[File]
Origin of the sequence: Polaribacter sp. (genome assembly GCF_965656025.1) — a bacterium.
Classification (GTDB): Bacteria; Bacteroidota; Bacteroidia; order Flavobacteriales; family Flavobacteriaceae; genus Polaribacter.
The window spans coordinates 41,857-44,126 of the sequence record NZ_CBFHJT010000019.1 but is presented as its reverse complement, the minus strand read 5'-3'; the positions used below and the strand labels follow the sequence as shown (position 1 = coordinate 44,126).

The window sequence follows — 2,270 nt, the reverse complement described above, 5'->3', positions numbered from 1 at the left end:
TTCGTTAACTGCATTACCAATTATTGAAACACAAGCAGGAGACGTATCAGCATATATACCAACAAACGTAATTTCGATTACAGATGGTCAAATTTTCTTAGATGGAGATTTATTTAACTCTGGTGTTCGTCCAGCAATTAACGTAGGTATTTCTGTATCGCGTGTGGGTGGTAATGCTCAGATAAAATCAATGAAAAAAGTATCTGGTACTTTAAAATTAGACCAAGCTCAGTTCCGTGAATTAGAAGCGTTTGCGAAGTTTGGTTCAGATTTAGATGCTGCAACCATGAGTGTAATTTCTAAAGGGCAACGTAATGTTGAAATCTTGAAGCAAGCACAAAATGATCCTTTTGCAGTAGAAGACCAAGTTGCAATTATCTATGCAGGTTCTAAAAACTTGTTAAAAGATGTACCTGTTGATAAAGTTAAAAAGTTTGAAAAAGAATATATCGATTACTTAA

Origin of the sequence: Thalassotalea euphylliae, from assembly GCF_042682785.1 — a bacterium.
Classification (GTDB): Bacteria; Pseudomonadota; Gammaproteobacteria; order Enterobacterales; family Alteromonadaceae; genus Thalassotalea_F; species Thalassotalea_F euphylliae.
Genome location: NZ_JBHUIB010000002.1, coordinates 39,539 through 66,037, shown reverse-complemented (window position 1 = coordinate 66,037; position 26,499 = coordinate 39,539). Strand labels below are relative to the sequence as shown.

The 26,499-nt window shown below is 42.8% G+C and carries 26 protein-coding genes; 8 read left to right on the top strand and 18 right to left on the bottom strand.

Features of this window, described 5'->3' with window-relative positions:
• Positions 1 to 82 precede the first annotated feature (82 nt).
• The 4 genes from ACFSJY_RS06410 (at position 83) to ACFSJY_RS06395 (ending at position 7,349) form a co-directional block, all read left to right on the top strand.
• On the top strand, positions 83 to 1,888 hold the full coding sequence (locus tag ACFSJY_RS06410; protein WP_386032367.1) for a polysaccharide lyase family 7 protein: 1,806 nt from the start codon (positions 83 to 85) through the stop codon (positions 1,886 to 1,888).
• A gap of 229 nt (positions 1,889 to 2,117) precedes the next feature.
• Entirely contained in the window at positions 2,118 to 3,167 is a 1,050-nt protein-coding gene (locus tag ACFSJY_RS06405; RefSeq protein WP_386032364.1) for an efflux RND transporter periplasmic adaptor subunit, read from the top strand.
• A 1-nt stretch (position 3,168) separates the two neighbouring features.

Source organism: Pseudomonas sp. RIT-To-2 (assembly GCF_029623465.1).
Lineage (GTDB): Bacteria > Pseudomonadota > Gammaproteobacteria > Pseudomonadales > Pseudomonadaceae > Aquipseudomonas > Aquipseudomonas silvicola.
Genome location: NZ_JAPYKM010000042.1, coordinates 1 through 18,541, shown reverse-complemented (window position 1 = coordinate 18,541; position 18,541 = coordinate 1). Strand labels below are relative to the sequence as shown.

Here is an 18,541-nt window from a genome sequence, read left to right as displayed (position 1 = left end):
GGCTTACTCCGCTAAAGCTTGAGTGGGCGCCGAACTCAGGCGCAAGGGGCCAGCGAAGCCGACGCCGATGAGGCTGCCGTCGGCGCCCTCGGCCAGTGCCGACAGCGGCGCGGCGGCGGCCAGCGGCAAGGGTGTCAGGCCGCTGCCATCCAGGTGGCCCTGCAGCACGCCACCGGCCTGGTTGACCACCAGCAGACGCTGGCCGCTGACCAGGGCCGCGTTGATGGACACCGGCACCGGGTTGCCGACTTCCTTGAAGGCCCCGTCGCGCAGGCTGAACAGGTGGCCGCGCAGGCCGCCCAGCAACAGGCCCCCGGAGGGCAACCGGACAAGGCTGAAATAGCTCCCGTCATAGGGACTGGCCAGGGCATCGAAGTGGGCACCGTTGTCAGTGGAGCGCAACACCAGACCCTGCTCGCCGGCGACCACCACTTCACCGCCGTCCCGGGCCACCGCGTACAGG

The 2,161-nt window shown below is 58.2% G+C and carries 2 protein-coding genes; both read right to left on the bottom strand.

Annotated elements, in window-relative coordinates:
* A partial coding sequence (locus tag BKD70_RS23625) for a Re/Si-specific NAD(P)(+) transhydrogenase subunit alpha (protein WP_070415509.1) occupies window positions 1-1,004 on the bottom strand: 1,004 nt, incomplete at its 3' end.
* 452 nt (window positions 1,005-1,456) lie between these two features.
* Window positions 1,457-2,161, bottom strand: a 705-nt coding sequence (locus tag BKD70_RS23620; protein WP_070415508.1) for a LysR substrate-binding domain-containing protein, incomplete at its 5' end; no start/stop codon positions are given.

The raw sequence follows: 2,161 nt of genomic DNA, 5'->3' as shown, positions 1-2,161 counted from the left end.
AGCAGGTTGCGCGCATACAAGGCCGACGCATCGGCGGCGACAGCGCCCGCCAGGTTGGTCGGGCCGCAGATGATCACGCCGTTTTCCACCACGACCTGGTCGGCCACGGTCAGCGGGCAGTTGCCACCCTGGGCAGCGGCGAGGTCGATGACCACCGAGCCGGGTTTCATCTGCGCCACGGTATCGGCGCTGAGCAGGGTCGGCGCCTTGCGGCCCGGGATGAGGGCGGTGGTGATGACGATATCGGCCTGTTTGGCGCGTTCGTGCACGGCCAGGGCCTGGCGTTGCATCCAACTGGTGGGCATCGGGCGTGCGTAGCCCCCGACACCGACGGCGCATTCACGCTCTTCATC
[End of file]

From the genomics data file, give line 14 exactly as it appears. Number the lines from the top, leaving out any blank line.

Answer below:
• A gap of 229 nt (positions 1,889 to 2,117) precedes the next feature.